WASHINGTON D.C. — The American Association of Nurse Practitioners® (AANP) and Wallin Opinion Research have analyzed newly released findings from a survey by the Texas Medical Center's (TMC) Health Policy Institute suggesting the nation is not experiencing widespread physician shortages, in both primary and specialty care, and that future shortages are not the cause for concern previously thought.
During their analysis, David Hebert, the CEO of AANP, and Justin Wallin, CEO of Wallin Opinion Research, issued the following statement regarding the survey's shortcomings, offering further context to TMC's claims, which stand in opposition to longstanding and generally accepted research confirming America is experiencing physician shortages in primary and specialty care and that these shortages are expected to increase in coming years.
"While we appreciate the effort of fielding this survey, the conclusions made by the researchers don't align with the results of the survey. Even after putting aside questions about the survey's validity, 90% of physicians reported the profession will experience a provider shortage in the next five years. Add to that 20% of surveyed patients are having difficulty securing appointments today, and it's hard to imagine how the study's authors could use these findings as evidence of anything but a serious, existing provider shortage" said David Hebert, CEO of AANP. "The survey asked patients about the ease of booking appointments — an inadequate measure to determine whether provider shortages exist. To do so would require ignoring ample, robust data from credible sources such as the Health Resources and Services Administration, which thoroughly demonstrates nearly 80 million Americans live today in Health Professional Shortage Areas (HPSAs), where there is insufficient access to health care."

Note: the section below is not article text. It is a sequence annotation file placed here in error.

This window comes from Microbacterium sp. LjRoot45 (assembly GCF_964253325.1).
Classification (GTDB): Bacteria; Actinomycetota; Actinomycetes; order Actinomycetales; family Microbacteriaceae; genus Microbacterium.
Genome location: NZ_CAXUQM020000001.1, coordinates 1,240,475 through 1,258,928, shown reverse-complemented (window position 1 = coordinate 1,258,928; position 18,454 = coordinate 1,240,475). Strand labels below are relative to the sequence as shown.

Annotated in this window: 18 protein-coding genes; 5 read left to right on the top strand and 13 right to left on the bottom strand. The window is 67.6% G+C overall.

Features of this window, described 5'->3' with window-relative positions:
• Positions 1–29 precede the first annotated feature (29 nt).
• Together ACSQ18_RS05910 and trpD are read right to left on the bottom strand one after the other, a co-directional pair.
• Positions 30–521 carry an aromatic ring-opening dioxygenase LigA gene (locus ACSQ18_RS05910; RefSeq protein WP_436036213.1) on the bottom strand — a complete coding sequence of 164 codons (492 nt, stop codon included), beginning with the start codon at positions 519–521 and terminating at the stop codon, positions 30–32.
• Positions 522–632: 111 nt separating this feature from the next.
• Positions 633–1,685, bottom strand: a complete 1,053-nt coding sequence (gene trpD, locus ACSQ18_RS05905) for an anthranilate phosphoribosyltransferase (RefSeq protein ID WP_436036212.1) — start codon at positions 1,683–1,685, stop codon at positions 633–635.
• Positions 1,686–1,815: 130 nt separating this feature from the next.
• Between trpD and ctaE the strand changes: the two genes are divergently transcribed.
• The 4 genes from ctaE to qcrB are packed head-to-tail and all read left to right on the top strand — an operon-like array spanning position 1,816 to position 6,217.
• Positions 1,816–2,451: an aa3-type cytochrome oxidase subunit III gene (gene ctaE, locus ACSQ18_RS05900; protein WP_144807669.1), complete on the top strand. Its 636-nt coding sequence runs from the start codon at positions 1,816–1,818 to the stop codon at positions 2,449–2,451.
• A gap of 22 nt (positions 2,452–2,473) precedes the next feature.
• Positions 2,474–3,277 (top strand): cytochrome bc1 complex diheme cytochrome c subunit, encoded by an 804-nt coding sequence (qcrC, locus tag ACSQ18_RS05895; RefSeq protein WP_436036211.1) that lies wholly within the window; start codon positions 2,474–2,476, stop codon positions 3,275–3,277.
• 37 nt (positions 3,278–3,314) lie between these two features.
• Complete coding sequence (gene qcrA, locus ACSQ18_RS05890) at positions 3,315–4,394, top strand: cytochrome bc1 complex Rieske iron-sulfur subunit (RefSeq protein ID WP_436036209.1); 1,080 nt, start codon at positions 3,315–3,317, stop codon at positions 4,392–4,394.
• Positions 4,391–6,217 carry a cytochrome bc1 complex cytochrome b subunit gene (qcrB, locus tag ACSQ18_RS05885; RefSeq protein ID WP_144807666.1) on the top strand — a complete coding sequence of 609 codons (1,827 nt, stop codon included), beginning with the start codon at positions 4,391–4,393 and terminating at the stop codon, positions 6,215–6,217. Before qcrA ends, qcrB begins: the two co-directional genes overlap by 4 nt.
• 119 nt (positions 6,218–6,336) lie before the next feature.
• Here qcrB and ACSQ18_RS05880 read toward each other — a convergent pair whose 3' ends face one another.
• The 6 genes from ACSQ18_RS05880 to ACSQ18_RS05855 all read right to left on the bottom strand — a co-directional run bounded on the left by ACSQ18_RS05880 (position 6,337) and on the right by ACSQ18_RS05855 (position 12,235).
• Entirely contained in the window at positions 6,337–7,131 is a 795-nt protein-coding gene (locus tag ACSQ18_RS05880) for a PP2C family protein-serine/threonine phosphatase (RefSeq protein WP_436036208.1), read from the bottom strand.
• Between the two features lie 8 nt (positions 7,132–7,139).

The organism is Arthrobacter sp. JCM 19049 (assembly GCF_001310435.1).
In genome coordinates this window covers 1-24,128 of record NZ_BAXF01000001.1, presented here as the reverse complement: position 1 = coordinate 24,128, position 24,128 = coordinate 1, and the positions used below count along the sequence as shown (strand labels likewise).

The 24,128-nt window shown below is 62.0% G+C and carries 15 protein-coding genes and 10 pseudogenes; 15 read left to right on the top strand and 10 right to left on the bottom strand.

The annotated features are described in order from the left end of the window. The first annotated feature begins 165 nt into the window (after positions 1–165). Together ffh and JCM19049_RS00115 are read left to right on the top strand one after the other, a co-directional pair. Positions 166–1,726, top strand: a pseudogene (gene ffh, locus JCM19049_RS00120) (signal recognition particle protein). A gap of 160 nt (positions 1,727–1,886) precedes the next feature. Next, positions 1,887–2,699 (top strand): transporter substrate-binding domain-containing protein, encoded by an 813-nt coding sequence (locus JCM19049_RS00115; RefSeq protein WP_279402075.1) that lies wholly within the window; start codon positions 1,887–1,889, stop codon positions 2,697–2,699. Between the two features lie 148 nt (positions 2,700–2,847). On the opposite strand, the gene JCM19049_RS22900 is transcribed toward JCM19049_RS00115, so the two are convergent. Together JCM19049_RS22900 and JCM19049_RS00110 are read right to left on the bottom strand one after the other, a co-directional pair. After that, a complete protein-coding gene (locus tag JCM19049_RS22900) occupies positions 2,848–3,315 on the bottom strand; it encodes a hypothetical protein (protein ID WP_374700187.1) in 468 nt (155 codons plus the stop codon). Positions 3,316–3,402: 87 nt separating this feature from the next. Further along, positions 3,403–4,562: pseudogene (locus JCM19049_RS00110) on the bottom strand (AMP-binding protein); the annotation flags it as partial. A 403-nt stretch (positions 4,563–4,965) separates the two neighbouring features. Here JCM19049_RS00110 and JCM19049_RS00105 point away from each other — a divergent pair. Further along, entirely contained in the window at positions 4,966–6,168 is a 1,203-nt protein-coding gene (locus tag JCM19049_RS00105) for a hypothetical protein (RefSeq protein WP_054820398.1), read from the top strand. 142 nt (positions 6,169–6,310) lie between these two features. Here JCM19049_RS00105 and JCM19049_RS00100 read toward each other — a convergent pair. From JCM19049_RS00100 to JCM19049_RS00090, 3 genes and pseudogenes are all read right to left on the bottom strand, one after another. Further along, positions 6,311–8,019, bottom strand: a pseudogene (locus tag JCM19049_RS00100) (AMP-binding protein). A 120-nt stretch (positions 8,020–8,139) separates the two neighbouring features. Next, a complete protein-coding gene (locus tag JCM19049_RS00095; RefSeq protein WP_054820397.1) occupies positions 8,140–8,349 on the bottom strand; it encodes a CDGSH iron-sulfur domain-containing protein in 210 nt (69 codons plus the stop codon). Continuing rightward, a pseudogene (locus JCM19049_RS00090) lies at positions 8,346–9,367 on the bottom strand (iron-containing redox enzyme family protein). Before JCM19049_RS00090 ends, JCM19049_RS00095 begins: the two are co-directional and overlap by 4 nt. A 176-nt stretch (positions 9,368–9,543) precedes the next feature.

"Dr. Garson asserts the best way to measure physician shortages is by the evaluation of patients' appointments while also laying blame at deficiencies in insurance coverage, but this doesn't pass muster or paint the whole picture," said Justin Wallin, CEO of Wallin Opinion Research. "It should not be lost to people analyzing this survey's findings that 19% of the population who reported have difficulty accessing care is a huge proportion of patients. Looking at urban centers alone, this means roughly 32% of the urban population, or about one-third, reported having difficulties. Even by this survey's own criterion, which we maintain introduces an unproven, unaccepted metric, the data itself suggests patients are having trouble accessing a physician, which simply reinforces existing and widely-accepted research indicating the nation is experiencing a provider shortage."
Hebert went on to say, "Providers, like NPs, are working to increase access to affordable care, especially in HPSAs, and research shows that laws limiting NPs' scope of practice are only adding to the challenges of accessing care."
The American Association of Nurse Practitioners (AANP) is the largest professional membership organization for nurse practitioners (NPs) of all specialties. It represents the interests of the more than 270,000 licensed NPs in the U.S. AANP provides legislative leadership at the local, state and national levels, advancing health policy; promoting excellence in practice, education and research; and establishing standards that best serve NPs' patients and other health care consumers. As The Voice of the Nurse Practitioner®, AANP represents the interests of NPs as providers of high-quality, cost-effective, comprehensive, patient-centered health care. For more information and to locate an NP in your community, visit WeChooseNPs.org.